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How to Cope with Denver’s Rapid Growth is an Ongoing Battle

It's no surprise that last night's town hall involved a lot of back and forth between residents and officials on transportation, housing, economic inequality—and a potential Amazon headquarters.

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Colorado Speaker of the House Crisanta Duran hosted a town hall meeting in Denver Tuesday night to address one of the most urgent issues facing the state—rapid population growth. Duran, who estimates 250 people move to Colorado each day, assembled a panel of city officials and local leaders to discuss three topics in particular: transportation, housing, and economic inequality.

“Colorado has one of—if not the—strongest economy in America,” Durant said. “But we have to fix our overburdened and crumbling road and transportation networks…and our economic growth has driven up the cost of housing. We need to figure out how to make housing more attainable in Colorado.”

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Will Toor, director of transportation programs at Southwest Energy Efficiency Project, spoke to Duran’s concerns on transportation. “We need to focus on moving people, not just moving cars,” Toor said. He noted that—because of increasing traffic and deteriorating roadways— Denver must take efforts to make the city more walkable and bikeable for commuters. He also stressed the need for more state funding for public transportation—a sentiment that was echoed by Will Tone, a board member at the Lower Downtown Neighborhood Association, who noted, “We can’t pave our way out of congestion.” He advocated for expanded rail services in the city, as well as from Denver to Colorado Springs and Fort Collins.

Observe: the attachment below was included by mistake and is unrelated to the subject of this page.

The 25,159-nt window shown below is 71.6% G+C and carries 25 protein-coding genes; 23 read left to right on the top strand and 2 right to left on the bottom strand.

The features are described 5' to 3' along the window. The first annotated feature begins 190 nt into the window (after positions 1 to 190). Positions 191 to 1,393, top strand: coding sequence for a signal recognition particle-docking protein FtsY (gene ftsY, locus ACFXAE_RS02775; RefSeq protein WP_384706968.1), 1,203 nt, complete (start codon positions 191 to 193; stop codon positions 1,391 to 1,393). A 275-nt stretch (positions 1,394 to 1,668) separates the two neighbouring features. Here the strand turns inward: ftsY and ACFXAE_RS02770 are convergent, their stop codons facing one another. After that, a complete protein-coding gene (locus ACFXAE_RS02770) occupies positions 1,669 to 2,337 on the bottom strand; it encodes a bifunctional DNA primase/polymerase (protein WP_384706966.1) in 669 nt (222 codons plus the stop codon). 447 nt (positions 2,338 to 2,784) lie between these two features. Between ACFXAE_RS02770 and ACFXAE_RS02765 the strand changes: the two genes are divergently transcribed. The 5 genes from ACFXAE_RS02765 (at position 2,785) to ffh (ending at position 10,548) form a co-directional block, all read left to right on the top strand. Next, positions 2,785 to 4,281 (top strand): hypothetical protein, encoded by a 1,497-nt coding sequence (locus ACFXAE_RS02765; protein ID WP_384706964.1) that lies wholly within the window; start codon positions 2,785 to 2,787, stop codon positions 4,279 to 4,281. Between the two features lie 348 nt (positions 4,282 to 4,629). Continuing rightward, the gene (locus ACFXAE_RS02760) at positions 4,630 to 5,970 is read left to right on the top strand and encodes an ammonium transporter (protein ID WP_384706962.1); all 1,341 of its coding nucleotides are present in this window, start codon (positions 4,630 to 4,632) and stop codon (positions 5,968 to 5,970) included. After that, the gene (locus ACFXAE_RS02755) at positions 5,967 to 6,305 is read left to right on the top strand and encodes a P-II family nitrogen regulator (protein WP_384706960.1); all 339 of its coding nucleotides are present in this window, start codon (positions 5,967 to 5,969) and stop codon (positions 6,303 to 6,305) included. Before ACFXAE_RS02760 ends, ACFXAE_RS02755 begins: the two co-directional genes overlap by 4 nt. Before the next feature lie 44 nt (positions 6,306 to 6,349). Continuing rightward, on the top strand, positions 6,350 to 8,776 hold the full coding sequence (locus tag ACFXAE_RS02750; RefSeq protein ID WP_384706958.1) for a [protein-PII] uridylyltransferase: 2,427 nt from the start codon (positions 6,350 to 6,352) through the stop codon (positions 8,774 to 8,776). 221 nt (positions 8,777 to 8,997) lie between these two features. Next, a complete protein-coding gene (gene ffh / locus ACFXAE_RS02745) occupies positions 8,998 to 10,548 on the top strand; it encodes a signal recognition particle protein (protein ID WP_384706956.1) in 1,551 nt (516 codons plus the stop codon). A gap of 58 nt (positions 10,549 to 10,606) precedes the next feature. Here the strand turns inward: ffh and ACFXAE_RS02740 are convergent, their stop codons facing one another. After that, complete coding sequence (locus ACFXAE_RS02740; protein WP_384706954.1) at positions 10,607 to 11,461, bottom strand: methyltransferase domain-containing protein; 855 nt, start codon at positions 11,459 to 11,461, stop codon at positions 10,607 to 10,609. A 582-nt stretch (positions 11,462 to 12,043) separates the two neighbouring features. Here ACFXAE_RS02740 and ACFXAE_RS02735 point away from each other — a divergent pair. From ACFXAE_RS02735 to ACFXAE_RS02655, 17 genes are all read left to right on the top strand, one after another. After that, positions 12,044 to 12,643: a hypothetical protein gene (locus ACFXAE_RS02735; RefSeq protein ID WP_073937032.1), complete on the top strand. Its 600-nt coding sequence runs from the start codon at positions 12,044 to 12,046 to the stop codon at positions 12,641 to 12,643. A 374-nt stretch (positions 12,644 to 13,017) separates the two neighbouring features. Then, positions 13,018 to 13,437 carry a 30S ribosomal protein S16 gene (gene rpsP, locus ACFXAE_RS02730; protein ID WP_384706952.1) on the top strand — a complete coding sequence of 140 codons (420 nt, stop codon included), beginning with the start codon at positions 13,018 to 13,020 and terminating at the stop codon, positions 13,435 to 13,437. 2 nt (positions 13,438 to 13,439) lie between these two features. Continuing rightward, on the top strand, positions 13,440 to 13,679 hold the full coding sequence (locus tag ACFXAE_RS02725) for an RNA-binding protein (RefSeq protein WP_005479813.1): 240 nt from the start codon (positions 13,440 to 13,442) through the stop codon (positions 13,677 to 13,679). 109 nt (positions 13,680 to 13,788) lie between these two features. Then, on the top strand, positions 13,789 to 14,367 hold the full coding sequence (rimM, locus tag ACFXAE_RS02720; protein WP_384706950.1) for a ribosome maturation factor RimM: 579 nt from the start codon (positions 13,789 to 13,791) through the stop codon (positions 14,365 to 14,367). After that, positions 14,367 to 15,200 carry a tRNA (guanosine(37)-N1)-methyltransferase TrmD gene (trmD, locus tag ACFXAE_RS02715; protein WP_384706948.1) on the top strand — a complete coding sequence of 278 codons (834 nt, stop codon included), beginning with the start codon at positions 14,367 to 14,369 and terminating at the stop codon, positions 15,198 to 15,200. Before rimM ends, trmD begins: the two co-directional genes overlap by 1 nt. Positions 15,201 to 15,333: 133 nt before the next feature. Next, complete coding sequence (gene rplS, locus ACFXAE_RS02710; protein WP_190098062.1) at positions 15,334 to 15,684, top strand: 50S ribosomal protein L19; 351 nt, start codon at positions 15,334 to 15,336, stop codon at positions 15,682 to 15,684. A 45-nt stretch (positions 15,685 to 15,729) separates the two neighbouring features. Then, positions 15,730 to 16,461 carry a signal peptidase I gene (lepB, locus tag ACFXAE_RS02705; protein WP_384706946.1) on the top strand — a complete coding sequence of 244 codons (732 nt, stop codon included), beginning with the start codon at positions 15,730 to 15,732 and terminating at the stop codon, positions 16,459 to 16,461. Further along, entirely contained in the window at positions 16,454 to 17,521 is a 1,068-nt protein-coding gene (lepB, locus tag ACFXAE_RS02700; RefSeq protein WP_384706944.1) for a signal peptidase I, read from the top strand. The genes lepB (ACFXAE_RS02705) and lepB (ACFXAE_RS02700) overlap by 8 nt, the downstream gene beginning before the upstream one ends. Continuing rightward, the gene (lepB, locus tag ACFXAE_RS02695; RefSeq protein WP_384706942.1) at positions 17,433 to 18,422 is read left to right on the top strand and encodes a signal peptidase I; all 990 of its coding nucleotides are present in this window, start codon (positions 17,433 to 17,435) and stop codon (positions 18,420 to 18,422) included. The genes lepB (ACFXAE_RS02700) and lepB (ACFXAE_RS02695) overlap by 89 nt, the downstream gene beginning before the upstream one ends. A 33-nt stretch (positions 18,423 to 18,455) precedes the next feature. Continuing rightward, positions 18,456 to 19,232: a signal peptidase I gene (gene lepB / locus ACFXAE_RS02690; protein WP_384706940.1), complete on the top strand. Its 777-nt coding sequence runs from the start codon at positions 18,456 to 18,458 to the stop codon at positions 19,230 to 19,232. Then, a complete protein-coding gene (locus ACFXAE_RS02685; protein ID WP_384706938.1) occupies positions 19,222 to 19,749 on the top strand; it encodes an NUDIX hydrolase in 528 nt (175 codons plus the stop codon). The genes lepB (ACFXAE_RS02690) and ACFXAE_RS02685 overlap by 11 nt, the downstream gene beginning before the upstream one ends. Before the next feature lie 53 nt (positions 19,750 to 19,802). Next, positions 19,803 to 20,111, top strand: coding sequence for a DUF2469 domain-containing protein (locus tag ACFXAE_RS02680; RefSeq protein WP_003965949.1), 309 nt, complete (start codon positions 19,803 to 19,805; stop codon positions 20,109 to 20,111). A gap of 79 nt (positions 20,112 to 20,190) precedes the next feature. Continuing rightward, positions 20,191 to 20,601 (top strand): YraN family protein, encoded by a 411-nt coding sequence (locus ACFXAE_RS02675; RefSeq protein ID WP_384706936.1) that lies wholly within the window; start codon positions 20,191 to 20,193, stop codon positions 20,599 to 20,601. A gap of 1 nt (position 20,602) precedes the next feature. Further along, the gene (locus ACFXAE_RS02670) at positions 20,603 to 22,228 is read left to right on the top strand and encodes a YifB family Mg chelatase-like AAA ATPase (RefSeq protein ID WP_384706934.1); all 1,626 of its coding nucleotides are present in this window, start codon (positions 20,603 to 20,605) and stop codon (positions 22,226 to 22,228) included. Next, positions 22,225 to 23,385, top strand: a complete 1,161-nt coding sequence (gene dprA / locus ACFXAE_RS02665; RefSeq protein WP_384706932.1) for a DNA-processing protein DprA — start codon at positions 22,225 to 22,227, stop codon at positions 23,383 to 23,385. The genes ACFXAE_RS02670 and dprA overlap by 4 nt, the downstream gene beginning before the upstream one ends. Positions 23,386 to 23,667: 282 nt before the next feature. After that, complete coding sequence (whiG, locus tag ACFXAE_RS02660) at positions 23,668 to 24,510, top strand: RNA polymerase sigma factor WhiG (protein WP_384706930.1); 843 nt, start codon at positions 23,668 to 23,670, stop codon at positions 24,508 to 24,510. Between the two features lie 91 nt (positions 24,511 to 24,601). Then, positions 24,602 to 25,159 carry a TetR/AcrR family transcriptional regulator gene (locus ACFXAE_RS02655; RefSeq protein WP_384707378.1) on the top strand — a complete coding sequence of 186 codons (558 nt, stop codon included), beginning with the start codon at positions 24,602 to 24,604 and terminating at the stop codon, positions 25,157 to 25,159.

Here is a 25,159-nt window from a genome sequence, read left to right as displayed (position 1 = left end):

Laura Brudzynski, a community development representative for the Denver Office of Economic Development, was among several panel members to address the rising cost of housing in Denver, which is worsening economic inequality in the city. “Our housing prices are skyrocketing,” she said. “And the gap between income and housing prices is growing larger.”

But when the meeting shifted to a question-and-answer session, the crowded audience brought forth another timely issue: Do we really want an Amazon headquarters in Denver?

“With 250 people moving to the city each day, why would the state of Colorado try to entice Amazon to move here and add to the population burden and the traffic burden, and increase the cost of living?” one audience member asked.

Brudzynski, who is working in conjunction with the Metro Denver Economic Development Council on a proposal for the Amazon headquarters, noted a bid from the Denver area is in progress, but could not offer specifics. But Michael Sapp, who works with the Mayor’s office as a neighborhood liaison, defended the proposal.

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“From the estimates we’ve seen, Amazon could bring 50,000 jobs to the area,” Sapp said. “With the number of folks who are moving here—whether they are baby boomers or millennials—we need to have the ability to provide work for folks who are living here or want to relocate here.”

Another audience member, an older gentleman, also expressed concern. “I am suffering, like other seniors, from the rising cost of housing,” he said. “And you’re going to bring in 50,000 new jobs from Amazon. What’s that going to do to housing?” he asked. Brudzynski noted that “any new commercial or residential construction will contribute to affordable housing” via an impact fee, as result of a city council bill passed in 2016.

But still others wondered to what extent Amazon would contribute funding for the city’s transportation infrastructure. And after some heated back-and-forth among the audience, Duran polled the room—by a show of hands—on how many people supported Amazon coming to Denver compared to those who are against the proposal. The room was evenly divided.

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